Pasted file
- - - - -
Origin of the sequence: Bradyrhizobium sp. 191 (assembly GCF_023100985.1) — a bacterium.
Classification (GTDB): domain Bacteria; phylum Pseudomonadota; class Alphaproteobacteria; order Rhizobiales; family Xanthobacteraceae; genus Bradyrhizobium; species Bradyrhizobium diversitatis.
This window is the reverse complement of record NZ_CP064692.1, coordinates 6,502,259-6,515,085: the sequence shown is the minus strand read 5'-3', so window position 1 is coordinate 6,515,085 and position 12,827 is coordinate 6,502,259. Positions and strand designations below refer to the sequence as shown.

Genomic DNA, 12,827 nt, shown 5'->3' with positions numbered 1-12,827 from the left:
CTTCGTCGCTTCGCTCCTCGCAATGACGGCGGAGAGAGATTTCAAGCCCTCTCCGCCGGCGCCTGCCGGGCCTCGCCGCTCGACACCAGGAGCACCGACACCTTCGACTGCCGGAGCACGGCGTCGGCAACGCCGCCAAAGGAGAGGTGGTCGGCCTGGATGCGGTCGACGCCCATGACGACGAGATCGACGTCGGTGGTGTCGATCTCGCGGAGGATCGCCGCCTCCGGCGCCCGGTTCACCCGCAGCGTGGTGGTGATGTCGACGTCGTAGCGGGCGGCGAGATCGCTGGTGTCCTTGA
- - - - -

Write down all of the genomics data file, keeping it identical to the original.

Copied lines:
Origin of the sequence: Bradyrhizobium sp. 191 (assembly GCF_023100985.1) — a bacterium.
Classification (GTDB): domain Bacteria; phylum Pseudomonadota; class Alphaproteobacteria; order Rhizobiales; family Xanthobacteraceae; genus Bradyrhizobium; species Bradyrhizobium diversitatis.
This window is the reverse complement of record NZ_CP064692.1, coordinates 6,502,259-6,515,085: the sequence shown is the minus strand read 5'-3', so window position 1 is coordinate 6,515,085 and position 12,827 is coordinate 6,502,259. Positions and strand designations below refer to the sequence as shown.

Genomic DNA, 12,827 nt, shown 5'->3' with positions numbered 1-12,827 from the left:
CTTCGTCGCTTCGCTCCTCGCAATGACGGCGGAGAGAGATTTCAAGCCCTCTCCGCCGGCGCCTGCCGGGCCTCGCCGCTCGACACCAGGAGCACCGACACCTTCGACTGCCGGAGCACGGCGTCGGCAACGCCGCCAAAGGAGAGGTGGTCGGCCTGGATGCGGTCGACGCCCATGACGACGAGATCGACGTCGGTGGTGTCGATCTCGCGGAGGATCGCCGCCTCCGGCGCCCGGTTCACCCGCAGCGTGGTGGTGATGTCGACGTCGTAGCGGGCGGCGAGATCGCTGGTGTCCTTGA